Tuesday, June 27, 2006

War's Iraqi Death Toll Tops 50,000

Higher than the U.S. estimate, the tally likely is undercounted. Proportionately, it is as if 570,000 Americans were slain in three years.

At least 50,000 Iraqis have died violently since the 2003 U.S.-led invasion, according to statistics from the Baghdad morgue, the Iraqi Health Ministry and other agencies — a toll 20,000 higher than previously acknowledged by the Bush administration.

Many more Iraqis are believed to have been killed but not counted because of serious lapses in recording deaths in the chaotic first year after the invasion, when there was no functioning Iraqi government, and continued spotty reporting nationwide since.

The toll, which is mostly of civilians but probably also includes some security forces and insurgents, is daunting: Proportionately, it is equivalent to 570,000 Americans being killed nationwide in the last three years. In the same period, at least 2,520 U.S. troops have been killed in Iraq.

Iraqi officials involved in compiling the statistics say violent deaths in some regions have been grossly undercounted, notably in the troubled province of Al Anbar in the west. Health workers there are unable to compile the data because of violence, security crackdowns, electrical shortages and failing telephone networks.

The Health Ministry acknowledged the undercount. In addition, the ministry said its figures exclude the three northern provinces of the semi-autonomous region of Kurdistan because Kurdish officials do not provide death toll figures to the government in Baghdad.

In the three years since Saddam Hussein's regime was toppled, the Bush administration has rarely offered civilian death tolls. Last year, President Bush said he believed that "30,000, more or less, have died as a result of the initial incursion and the ongoing violence against Iraqis."

Nongovernmental organizations have made estimates by tallying media accounts; The Times attempted to reach a comprehensive figure by obtaining statistics from the Baghdad morgue and the Health Ministry and checking those numbers against a sampling of local health departments for possible undercounts.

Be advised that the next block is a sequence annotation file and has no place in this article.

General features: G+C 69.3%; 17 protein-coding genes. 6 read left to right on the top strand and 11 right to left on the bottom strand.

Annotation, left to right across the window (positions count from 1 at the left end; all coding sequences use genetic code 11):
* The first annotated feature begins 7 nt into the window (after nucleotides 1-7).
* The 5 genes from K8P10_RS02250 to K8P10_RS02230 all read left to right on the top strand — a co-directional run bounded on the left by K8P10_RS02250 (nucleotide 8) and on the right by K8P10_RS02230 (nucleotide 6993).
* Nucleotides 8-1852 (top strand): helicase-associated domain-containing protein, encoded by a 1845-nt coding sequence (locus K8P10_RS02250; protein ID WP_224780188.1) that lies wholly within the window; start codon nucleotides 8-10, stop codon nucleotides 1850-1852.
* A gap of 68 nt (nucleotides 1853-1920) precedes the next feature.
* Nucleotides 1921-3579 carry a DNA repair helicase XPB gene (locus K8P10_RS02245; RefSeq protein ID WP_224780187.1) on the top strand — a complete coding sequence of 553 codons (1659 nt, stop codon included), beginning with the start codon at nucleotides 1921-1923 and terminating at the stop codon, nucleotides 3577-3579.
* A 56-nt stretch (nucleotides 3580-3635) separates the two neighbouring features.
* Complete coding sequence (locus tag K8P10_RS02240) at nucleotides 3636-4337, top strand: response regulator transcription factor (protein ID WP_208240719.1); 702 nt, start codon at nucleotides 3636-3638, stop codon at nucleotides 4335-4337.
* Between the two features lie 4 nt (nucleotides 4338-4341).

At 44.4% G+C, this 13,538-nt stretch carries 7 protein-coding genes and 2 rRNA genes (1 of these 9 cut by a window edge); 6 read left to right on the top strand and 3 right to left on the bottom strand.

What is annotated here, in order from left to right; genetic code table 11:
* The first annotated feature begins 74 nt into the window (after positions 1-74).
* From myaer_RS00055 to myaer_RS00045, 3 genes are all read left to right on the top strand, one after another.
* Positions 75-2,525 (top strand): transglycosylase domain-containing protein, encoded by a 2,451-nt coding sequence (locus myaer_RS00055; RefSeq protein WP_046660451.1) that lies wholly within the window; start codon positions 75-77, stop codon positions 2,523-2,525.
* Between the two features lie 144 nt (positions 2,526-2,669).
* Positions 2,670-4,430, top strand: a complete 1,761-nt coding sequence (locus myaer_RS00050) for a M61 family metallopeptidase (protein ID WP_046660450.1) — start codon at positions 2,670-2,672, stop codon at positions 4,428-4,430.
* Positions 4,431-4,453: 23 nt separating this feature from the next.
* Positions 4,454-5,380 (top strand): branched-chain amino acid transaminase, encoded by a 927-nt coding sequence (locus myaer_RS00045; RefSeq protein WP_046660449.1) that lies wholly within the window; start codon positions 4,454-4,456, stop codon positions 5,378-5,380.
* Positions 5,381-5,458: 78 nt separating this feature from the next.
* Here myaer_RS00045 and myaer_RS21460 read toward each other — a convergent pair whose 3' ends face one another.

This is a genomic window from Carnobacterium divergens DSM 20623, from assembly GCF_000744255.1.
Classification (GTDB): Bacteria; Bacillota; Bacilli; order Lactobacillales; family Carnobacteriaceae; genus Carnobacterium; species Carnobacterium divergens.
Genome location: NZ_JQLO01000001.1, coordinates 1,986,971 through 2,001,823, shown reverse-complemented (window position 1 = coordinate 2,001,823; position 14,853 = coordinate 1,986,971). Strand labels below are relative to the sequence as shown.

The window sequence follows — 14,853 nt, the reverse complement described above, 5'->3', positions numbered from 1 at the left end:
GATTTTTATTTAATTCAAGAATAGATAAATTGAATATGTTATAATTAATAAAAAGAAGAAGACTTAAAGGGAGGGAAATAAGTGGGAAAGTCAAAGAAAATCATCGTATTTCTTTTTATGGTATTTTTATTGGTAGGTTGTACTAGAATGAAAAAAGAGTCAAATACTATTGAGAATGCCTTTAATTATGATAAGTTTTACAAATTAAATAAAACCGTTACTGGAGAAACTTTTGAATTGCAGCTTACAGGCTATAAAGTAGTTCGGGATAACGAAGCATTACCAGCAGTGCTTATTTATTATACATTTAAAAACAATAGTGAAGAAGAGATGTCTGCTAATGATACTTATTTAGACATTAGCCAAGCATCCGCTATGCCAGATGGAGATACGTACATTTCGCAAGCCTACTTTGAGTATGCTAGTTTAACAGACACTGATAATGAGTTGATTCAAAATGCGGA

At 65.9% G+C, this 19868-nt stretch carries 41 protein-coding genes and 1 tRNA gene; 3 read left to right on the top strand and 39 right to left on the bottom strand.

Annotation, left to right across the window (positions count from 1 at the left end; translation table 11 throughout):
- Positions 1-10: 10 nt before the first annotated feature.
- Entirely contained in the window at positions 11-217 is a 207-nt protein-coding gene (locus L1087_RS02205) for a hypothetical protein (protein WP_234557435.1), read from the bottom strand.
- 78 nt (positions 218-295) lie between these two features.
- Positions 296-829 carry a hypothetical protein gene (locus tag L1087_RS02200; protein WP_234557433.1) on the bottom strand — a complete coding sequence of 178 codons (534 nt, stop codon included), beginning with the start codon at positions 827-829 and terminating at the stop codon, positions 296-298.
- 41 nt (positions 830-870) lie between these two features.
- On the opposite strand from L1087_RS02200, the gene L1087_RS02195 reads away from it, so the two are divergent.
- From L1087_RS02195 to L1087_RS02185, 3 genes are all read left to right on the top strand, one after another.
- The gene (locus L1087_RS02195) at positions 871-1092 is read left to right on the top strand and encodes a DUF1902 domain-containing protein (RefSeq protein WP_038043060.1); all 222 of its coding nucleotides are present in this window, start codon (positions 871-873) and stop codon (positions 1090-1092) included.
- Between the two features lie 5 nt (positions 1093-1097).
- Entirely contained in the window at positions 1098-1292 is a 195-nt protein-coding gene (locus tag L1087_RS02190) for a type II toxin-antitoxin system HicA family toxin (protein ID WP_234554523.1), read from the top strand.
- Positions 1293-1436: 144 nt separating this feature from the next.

The Health Ministry gathers numbers from hospitals in the capital and the outlying provinces. If a victim of violence dies at a hospital or arrives dead, medical officials issue a death certificate. Relatives claim the body directly from the hospital and arrange for a speedy burial in keeping with Muslim beliefs.

If the morgue receives a body — usually those deemed suspicious deaths — officials there issue the death certificate. Health Ministry officials said that because death certificates are issued and counted separately, the two data sets are not overlapping.

The Baghdad morgue received 30,204 bodies from 2003 through mid-2006, while the Health Ministry said it had documented 18,933 deaths from "military clashes" and "terrorist attacks" from April 5, 2004, to June 1, 2006. Together, the toll reaches 49,137.

However, samples obtained from local health departments in other provinces show an undercount that brings the total well beyond 50,000. The figure also does not include deaths outside Baghdad in the first year of the invasion.

Three years of fighting have taken their toll on the country. Gauging how many people died in the first year after the invasion, which included the initial invasion and aerial bombardment of Baghdad, and weeks of near-anarchy afterward, has proved difficult.

According to a 2003 Times survey of Baghdad hospitals, at least 1,700 civilians died in the capital just in the five weeks after the war began. An analysis by Iraqi Body Count, a nongovernmental group that tracks civilian deaths by tallying media reports, estimated that 5,630 to 10,000 Iraqi civilians were killed nationwide from March 19 through April 2003.

Health Ministry figures for May in each of the last three years show war-related deaths more than tripling nationwide, from 334 in May 2004 to 1,154 last month. And as the violence has continued to escalate, it also has become increasingly centralized. At least 2,532 people were killed nationwide last month. Of those, 2,155 — 85% — died in Baghdad.

Source Here

Well I think we are getting closer to a more realistic estimate of the number of Iraqi civilian deaths, although (as the article acknowledges) the number could yet turn out to be much higher. It is clearly difficult for mere numbers to portray the level of grief and suffering created by these deaths or to help us to realise that each one of those civilians had a family whom continue to suffer. The article attempts to use an equivalent example to help us to understand "Proportionately, it is equivalent to 570,000 Americans being killed. "

However an equally graphic understanding could be found by looking again at the tragedy of 9/11 and noting that it would take a minimum of 16 such terrorist attacks against the United States to begin to compare(in scale) with the horrors that have been brought to the innocent people of Iraq.


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